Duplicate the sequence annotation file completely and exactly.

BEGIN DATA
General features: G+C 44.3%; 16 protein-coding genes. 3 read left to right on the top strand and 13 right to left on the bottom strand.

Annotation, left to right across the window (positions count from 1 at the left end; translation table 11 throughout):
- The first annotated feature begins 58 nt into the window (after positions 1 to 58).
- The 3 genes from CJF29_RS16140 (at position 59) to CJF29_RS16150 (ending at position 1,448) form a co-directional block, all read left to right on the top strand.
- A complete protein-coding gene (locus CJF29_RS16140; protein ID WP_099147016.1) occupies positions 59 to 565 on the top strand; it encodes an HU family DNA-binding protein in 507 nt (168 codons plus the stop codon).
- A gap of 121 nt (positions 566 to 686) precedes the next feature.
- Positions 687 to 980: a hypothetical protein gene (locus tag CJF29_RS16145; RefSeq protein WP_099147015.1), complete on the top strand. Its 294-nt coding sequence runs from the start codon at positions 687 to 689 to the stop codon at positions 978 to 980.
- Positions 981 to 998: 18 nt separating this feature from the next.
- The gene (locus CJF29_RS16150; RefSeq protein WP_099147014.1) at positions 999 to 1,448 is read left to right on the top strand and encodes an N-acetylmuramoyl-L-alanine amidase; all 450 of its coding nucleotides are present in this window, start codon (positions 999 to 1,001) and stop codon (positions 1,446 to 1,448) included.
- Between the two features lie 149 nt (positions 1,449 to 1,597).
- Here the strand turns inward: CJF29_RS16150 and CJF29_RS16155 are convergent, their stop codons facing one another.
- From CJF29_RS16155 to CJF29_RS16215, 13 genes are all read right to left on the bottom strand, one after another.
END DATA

General features: G+C 44.3%; 16 protein-coding genes. 3 read left to right on the top strand and 13 right to left on the bottom strand.

Annotation, left to right across the window (positions count from 1 at the left end; translation table 11 throughout):
- The first annotated feature begins 58 nt into the window (after positions 1 to 58).
- The 3 genes from CJF29_RS16140 (at position 59) to CJF29_RS16150 (ending at position 1,448) form a co-directional block, all read left to right on the top strand.
- A complete protein-coding gene (locus CJF29_RS16140; protein ID WP_099147016.1) occupies positions 59 to 565 on the top strand; it encodes an HU family DNA-binding protein in 507 nt (168 codons plus the stop codon).
- A gap of 121 nt (positions 566 to 686) precedes the next feature.
- Positions 687 to 980: a hypothetical protein gene (locus tag CJF29_RS16145; RefSeq protein WP_099147015.1), complete on the top strand. Its 294-nt coding sequence runs from the start codon at positions 687 to 689 to the stop codon at positions 978 to 980.
- Positions 981 to 998: 18 nt separating this feature from the next.
- The gene (locus CJF29_RS16150; RefSeq protein WP_099147014.1) at positions 999 to 1,448 is read left to right on the top strand and encodes an N-acetylmuramoyl-L-alanine amidase; all 450 of its coding nucleotides are present in this window, start codon (positions 999 to 1,001) and stop codon (positions 1,446 to 1,448) included.
- Between the two features lie 149 nt (positions 1,449 to 1,597).
- Here the strand turns inward: CJF29_RS16150 and CJF29_RS16155 are convergent, their stop codons facing one another.
- From CJF29_RS16155 to CJF29_RS16215, 13 genes are all read right to left on the bottom strand, one after another.